Price-gouging "pharma bro" Martin Shkreli took part in an "ask me anything" session Sunday on Reddit -- and the results were just as disastrous as you would expect.
The 32-year-old Shkreli has become one of the most hated men in the U.S. in the month since news broke that he had purchased the rights to a drug used to treat AIDS and parasitic infections and jacked up the price overnight from $13.50 per pill to $750.
The founder and chief executive of Turing Pharmaceuticals admitted that he and his public relations team had handled the controversy "poorly" -- and a Reddit user asked whether the "awful" question-and-answer session was his PR team's idea or whether he created the "train wreck" himself.
"This is 99% statement and 1% question," Shkreli sniffed. "I think that violates the terms of service."
The former hedge fund manager claimed he had "talked to many HIV and AIDS patients," and he insisted that "none of them are hurt or will be hurt by the higher price."
One user accused Shkreli of using "sock puppets" to pose softball questions, a common complaint during "ask me anything" sessions with famous individuals, although the social media user pointed out that more than two dozen newly created accounts -- including one called Shkrelidelic -- had lobbed inane questions.
Shkreli expressed regret that he had been a "flippant jackass" instead of carefully explaining the price increase, although he told another Reddit user that he didn't understand how raising the price to $20, for example, might have been more reasonable than a 5,500 percent hike.
"I believe drugs should be priced relative to the value they confer," he said.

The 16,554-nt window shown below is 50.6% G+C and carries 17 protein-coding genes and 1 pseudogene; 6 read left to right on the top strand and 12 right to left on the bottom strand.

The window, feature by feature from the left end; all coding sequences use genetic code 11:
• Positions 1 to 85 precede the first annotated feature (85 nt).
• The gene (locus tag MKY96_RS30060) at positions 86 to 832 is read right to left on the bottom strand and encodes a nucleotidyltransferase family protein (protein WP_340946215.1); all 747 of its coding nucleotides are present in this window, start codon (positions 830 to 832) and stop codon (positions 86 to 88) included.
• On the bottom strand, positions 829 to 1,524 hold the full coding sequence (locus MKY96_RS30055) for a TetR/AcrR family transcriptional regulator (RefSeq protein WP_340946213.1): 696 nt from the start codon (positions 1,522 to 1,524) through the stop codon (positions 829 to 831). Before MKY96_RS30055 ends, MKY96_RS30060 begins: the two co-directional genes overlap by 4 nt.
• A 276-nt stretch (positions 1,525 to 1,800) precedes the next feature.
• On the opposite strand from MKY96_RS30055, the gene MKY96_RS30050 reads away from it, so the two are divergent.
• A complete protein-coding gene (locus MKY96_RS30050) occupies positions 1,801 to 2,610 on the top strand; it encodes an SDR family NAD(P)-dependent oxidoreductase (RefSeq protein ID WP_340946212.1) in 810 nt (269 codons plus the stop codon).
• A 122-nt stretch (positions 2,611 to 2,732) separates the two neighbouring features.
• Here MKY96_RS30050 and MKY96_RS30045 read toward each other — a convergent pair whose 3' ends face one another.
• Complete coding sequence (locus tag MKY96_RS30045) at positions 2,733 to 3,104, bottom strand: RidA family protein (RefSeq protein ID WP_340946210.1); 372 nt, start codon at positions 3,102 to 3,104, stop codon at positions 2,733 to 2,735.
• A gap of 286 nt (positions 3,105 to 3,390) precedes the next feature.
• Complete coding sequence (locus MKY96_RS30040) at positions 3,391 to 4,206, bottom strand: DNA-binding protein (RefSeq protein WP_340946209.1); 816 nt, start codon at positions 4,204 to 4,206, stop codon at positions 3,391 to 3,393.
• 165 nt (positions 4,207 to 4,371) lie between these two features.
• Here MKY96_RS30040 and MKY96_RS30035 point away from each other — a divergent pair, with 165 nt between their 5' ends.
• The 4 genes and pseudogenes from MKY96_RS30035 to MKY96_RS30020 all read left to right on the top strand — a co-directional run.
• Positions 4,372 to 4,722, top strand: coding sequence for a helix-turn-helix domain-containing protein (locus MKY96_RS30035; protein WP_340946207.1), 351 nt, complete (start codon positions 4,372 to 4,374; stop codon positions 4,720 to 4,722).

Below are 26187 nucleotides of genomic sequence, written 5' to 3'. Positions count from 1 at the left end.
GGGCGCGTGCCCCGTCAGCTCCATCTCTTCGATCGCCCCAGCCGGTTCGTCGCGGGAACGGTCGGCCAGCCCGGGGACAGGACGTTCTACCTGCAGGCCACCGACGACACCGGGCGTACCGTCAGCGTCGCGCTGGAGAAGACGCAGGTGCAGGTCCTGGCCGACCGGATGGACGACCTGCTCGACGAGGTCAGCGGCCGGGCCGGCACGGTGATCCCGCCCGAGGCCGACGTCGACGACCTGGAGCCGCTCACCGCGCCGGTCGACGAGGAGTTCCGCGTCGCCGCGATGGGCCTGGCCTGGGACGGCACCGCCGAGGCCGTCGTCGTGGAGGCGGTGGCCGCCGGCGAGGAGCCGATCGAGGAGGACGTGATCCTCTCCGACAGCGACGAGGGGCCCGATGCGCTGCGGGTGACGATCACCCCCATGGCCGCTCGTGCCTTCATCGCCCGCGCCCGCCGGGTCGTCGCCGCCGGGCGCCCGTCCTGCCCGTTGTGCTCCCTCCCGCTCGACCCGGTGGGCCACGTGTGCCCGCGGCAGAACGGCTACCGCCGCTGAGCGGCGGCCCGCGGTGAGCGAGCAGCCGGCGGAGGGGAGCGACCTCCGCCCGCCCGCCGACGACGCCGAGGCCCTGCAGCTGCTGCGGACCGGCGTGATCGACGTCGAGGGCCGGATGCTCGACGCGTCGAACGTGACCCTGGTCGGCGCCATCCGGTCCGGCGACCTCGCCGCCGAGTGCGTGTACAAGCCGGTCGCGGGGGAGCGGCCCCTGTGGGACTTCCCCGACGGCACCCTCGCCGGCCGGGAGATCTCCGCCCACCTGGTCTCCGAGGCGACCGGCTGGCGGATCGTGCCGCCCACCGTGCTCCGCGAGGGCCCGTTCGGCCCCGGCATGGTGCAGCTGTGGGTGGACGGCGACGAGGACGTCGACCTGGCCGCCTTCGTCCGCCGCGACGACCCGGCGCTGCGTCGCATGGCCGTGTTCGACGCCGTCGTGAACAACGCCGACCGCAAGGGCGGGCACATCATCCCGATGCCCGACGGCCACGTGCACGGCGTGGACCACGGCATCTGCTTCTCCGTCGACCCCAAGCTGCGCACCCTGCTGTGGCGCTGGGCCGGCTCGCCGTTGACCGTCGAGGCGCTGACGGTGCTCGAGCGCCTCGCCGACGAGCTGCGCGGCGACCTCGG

The pharmaceutical company CEO got absolutely destroyed by a physician who exposed his limited understanding of how the drugs he sells actually work.
"Medically speaking I haven't yet heard of why your drug's worth $749 more than my pyrimethamine," said a Reddit user identified himself as Anandya, a doctor who works for a charity. "Does it improve on the nausea, vomiting and (diarrhea)? Does it have a folate sparing effect? Can it be used in pregnant women and in epileptics?"
"No one's been able to tell me what your upgrade is or how it works or even if it is a cost saving upgrade," the physician said, asking what changes or improvements his company had made to the drug to warrant the price increase.
Shkreli admitted his company sold the same form of pyrimethamine, or Daraprim, that had been on the market for 70 years -- although he expressed hope that his company could develop a more potent form of the drug that did not hinder the body's production of folic acid.
"The mechanism of the drug is folate inhibition," Anandya reminded the CEO, adding that what Shkreli had proposed might not even be scientifically possible.
"The entire mechanism of the drug is to stop the production of folic acid in the first place and the bulk of its side effects are tied up with that," Anandya said. "It's kind of counter-intuitive to say that you are going to solve this problem when it's not a problem as much as the whole raison d'etre of the drug. This I find is the main problem with your plan. That the solution is not worth $749."
"One cannot suggest such a (monstrous) increase in the price of a drug which by your own admission does nothing better while telling me your plan is to (because this is the only way it would work) create an entirely new drug not related to pyrimethamine at all because it would require a new structure," the physician continued. "Which in turn would give you a big hassle since you would require testing and FDA approval from scratch anyway. I think your plan is flawed."
Other Reddit users stood back and applauded in awe, saying that's what happens when "overblown salespeople run into people who actually know what they're talking about."
"Dude you just got schooled by a real f*cking doctor," said Reddit user ixora7. "Go f*ck yourself with your pills."
Update: The Raw Story spoke to Anandya and verified that he is a bachelor of medicine, bachelor of surgery who works at a charity hospital in India.